Which is somewhat Ironic, at least considering views about the conflicts a few years ago. Good to see Obama's supporting the war Afghanistan.

    As for the graveyard - I think it's less likely. He didn't start it, it's on a smaller scale than Iraq. But it is possible; Bush pulled a measure of success from Iraq and it still did huge damage to his political capital.

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    Master of Few Words Senior Member KukriKhan's Avatar
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    Default Re: Afghanistan

    I'm betting Prezzie O wants both theaters well finished by summer 2012, if not before, with Iraqi and Afghan forces significantly in the lead, and a tiny, if existant at all, US presence in-country.

    So: emphasis on quickly training-up local forces (a task best suited to Spec Ops types; it's their original charter), with the Diplo's working the loyalty to national gov't angle (a really tough row to hoe; probably gonna take a bunch of money to accomplish that).
    Be well. Do good. Keep in touch.

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    L'Etranger Senior Member Banquo's Ghost's Avatar
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    Default Re: Afghanistan

    Quote Originally Posted by Lemur View Post
    Is it winnable? What would "winning" be, exactly?
    I think that is the key to the campaign. It's very difficult to describe exactly what winning looks like for the US. Changing generals is rearranging deck chairs on the Titanic without that clarity.

    More to the point, the real challenge is that there is no effective border for the Taleban (amongst many factions) between Afghanistan and Pakistan, whereas there most certainly is for the coalition forces. Pakistan has always been the problem first and foremost. It's also a nuclear power that has Islamicist militant sympathisers right next to the button.

    Then you have the economics of trying to develop a country whose main crop is heroin using a hierarchy of corrupt officials and warlords.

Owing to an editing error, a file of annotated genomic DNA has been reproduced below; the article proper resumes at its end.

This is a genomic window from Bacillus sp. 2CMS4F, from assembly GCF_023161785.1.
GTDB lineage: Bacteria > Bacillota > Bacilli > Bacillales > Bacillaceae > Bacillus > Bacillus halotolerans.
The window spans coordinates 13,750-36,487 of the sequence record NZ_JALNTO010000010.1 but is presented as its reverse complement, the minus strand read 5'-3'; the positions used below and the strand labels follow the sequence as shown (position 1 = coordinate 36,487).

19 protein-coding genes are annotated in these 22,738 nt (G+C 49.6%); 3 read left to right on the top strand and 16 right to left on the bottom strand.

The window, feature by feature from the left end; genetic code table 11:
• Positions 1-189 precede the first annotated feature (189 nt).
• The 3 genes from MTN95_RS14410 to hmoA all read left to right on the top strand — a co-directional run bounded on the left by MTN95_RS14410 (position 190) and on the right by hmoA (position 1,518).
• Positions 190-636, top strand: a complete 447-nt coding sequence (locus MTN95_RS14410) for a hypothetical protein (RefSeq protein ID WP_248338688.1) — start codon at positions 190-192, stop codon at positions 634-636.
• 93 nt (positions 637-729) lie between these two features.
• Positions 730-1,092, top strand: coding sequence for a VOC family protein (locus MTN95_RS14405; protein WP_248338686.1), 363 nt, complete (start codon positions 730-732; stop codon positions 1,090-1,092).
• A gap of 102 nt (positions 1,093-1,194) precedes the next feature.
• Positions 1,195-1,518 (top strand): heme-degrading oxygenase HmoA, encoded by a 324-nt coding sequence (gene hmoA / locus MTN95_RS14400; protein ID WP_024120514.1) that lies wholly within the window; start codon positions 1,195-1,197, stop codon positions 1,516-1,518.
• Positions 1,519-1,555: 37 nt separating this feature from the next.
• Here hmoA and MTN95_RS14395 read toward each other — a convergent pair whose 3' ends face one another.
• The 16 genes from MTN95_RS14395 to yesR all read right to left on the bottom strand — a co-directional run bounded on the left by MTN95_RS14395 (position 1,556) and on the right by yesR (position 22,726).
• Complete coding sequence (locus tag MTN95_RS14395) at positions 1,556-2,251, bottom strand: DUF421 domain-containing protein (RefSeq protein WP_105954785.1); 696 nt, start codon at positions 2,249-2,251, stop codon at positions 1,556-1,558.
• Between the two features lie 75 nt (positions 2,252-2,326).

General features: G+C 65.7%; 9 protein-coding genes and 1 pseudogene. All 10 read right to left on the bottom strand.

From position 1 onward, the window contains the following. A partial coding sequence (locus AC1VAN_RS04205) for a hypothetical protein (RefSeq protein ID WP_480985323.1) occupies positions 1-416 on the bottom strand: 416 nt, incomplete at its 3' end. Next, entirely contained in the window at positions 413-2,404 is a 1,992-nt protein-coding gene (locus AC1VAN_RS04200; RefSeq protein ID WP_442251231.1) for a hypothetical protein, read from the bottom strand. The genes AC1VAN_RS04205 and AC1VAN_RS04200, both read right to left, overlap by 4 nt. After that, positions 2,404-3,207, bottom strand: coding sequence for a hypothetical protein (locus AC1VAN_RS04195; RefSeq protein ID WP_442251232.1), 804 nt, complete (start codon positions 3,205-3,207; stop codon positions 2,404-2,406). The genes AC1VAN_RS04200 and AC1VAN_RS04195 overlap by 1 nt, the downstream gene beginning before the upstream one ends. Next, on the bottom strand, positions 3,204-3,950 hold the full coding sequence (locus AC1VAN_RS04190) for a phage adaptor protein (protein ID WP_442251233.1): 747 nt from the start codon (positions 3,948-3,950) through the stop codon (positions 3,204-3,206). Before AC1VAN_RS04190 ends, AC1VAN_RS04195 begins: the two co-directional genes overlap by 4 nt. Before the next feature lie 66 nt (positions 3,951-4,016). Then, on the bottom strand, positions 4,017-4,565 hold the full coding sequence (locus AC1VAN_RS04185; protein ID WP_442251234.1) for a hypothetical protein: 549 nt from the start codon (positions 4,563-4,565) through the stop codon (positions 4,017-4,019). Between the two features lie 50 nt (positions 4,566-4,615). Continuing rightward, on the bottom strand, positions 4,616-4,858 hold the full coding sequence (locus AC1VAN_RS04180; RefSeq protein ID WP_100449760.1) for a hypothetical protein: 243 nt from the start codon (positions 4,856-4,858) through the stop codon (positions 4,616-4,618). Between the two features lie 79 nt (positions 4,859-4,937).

In other words, time to leave. Bin Laden was chased into caves and his network severely compromised. To me, that was the mission in Afghanistan - the rest is imperial, and doomed to the usual graveyard of imperial ambition in that benighted country.
    "If there is a sin against life, it consists not so much in despairing as in hoping for another life and in eluding the implacable grandeur of this one."
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    Useless Member Member Fixiwee's Avatar
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    Default Re: Afghanistan

    Quote Originally Posted by Banquo's Ghost View Post
    In other words, time to leave. Bin Laden was chased into caves and his network severely compromised. To me, that was the mission in Afghanistan - the rest is imperial, and doomed to the usual graveyard of imperial ambition in that benighted country.
    First of all I want to say I'm by no means an expert on this matter. My view on this topic is pretty much of what I gather from the media.
    Having said that, the situation in Afghanistan seems to me like quagmire. There is no definition about what "winning" is and the US has absolutley no clue in which direction they want to be heading. In a sense of the military I guess pulling out is an option, but let's face it, that would be admitting that the Afghanistan conflict is lost.
    And I'm not too sure that Obama wants to be the guy to do it. Can't blame him though.

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    Kanto Kanrei Member Marshal Murat's Avatar
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    Default Re: Afghanistan

    I think Afghanistan is a coin-flip. We could either keep in place the "Westmoreland-esque" general of conventional conflicts or we could replace him with a man who knows what he's doing. Gates is giving the new General (who sounds so American, it's like one parent owns McDonalds, the other a Car company) the resources, more troops, and more support to finally stamp out the Taliban, ensure good accounting, and stabilizing the entire region, hopefully by ensuring something approximating a sustainable economy.

    [rant]It's this post Vietnam funk that we're in, afraid of a "quagmire" when we've pulled through in the Philippines, Haiti, Dominican Republic, and Nicaragua. [rant]
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    Poll Smoker Senior Member CountArach's Avatar
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    Default Re: Afghanistan

    If we leave now then it doesn't matter who is in charge. Just a suggestion.
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  9. #9
    master of the pwniverse Member Fragony's Avatar
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    Default Re: Afghanistan

    Quote Originally Posted by CountArach View Post
    If we leave now then it doesn't matter who is in charge. Just a suggestion.
    Do you live in some sort of parellel pink universe with bulletproof rainbows where the Taliban isn't a threat?

  10. #10
    Poll Smoker Senior Member CountArach's Avatar
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    Default Re: Afghanistan